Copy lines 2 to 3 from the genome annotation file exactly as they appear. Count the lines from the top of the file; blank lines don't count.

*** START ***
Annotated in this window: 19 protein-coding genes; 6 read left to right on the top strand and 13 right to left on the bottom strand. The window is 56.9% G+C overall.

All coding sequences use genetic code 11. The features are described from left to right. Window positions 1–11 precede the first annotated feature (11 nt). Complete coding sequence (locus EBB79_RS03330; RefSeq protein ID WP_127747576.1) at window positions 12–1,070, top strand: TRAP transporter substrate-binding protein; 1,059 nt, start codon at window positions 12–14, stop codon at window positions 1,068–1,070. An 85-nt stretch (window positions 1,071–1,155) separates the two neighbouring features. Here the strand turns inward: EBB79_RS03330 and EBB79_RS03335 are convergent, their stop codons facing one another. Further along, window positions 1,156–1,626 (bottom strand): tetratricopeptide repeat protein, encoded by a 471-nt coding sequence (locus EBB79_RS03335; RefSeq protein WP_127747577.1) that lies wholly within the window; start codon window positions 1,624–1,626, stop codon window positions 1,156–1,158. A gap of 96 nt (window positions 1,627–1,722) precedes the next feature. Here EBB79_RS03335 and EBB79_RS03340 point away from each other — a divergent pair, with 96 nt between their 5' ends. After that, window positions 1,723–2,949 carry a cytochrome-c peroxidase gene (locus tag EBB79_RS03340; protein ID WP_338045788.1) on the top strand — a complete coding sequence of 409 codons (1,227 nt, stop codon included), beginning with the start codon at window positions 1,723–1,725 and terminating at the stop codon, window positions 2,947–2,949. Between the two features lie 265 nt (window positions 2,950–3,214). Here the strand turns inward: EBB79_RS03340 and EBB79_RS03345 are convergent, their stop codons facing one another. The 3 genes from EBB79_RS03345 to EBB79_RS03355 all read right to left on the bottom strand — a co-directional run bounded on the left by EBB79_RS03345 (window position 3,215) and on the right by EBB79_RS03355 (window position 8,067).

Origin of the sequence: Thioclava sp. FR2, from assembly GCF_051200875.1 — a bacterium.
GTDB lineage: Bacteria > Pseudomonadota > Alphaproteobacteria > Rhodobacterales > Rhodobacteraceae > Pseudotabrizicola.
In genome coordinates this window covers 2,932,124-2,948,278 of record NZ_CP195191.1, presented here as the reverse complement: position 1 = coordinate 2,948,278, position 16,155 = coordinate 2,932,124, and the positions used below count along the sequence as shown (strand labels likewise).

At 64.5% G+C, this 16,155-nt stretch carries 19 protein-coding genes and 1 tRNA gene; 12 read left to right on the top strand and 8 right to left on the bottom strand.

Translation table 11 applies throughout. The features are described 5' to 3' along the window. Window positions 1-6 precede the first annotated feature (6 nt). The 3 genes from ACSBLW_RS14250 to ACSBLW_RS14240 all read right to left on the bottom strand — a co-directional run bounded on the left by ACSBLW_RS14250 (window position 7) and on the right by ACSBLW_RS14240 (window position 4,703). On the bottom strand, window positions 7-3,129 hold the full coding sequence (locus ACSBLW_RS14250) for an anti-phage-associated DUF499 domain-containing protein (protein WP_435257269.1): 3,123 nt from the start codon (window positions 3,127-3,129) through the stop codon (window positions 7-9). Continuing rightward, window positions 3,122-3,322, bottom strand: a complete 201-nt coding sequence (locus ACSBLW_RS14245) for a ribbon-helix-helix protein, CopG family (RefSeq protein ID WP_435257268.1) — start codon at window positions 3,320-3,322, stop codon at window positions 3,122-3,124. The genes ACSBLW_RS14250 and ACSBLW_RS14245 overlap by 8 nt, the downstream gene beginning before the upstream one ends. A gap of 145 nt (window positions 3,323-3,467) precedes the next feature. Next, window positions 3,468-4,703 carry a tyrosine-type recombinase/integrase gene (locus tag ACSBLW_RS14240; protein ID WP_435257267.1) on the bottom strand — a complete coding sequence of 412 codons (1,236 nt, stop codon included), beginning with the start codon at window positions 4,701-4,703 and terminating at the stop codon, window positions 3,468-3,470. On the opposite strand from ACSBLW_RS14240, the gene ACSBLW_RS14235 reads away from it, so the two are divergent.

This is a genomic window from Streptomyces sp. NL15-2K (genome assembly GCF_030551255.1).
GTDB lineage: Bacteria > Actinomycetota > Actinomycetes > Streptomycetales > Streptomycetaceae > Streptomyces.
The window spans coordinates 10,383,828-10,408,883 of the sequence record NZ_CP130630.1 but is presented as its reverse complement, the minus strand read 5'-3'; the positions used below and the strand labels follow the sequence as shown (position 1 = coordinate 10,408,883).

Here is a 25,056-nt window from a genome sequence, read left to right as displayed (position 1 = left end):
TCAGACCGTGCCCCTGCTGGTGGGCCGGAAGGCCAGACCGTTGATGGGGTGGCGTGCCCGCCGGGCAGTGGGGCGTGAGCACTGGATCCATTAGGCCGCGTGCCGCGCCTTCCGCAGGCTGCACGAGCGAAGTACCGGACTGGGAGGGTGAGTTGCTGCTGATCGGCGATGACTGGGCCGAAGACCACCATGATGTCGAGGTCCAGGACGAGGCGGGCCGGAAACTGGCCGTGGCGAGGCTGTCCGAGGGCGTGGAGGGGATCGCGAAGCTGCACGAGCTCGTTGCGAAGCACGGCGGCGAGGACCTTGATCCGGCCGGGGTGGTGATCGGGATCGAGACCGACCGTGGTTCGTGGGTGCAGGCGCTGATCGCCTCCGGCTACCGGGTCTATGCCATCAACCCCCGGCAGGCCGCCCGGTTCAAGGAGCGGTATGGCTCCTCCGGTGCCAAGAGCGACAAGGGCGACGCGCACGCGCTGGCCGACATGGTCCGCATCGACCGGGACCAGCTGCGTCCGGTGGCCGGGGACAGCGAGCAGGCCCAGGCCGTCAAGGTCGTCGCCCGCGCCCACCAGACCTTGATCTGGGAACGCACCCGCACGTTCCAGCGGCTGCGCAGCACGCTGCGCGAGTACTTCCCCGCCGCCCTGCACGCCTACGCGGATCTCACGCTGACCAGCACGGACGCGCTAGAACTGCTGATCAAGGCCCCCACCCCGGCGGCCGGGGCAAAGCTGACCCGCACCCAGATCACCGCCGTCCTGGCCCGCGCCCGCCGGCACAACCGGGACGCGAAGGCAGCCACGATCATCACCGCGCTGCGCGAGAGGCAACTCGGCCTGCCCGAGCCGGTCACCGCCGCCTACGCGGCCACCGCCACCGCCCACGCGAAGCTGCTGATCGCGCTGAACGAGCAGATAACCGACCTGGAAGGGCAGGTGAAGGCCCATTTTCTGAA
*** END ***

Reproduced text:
All coding sequences use genetic code 11. The features are described from left to right. Window positions 1–11 precede the first annotated feature (11 nt). Complete coding sequence (locus EBB79_RS03330; RefSeq protein ID WP_127747576.1) at window positions 12–1,070, top strand: TRAP transporter substrate-binding protein; 1,059 nt, start codon at window positions 12–14, stop codon at window positions 1,068–1,070. An 85-nt stretch (window positions 1,071–1,155) separates the two neighbouring features. Here the strand turns inward: EBB79_RS03330 and EBB79_RS03335 are convergent, their stop codons facing one another. Further along, window positions 1,156–1,626 (bottom strand): tetratricopeptide repeat protein, encoded by a 471-nt coding sequence (locus EBB79_RS03335; RefSeq protein WP_127747577.1) that lies wholly within the window; start codon window positions 1,624–1,626, stop codon window positions 1,156–1,158. A gap of 96 nt (window positions 1,627–1,722) precedes the next feature. Here EBB79_RS03335 and EBB79_RS03340 point away from each other — a divergent pair, with 96 nt between their 5' ends. After that, window positions 1,723–2,949 carry a cytochrome-c peroxidase gene (locus tag EBB79_RS03340; protein ID WP_338045788.1) on the top strand — a complete coding sequence of 409 codons (1,227 nt, stop codon included), beginning with the start codon at window positions 1,723–1,725 and terminating at the stop codon, window positions 2,947–2,949. Between the two features lie 265 nt (window positions 2,950–3,214). Here the strand turns inward: EBB79_RS03340 and EBB79_RS03345 are convergent, their stop codons facing one another. The 3 genes from EBB79_RS03345 to EBB79_RS03355 all read right to left on the bottom strand — a co-directional run bounded on the left by EBB79_RS03345 (window position 3,215) and on the right by EBB79_RS03355 (window position 8,067).

Origin of the sequence: Thioclava sp. FR2, from assembly GCF_051200875.1 — a bacterium.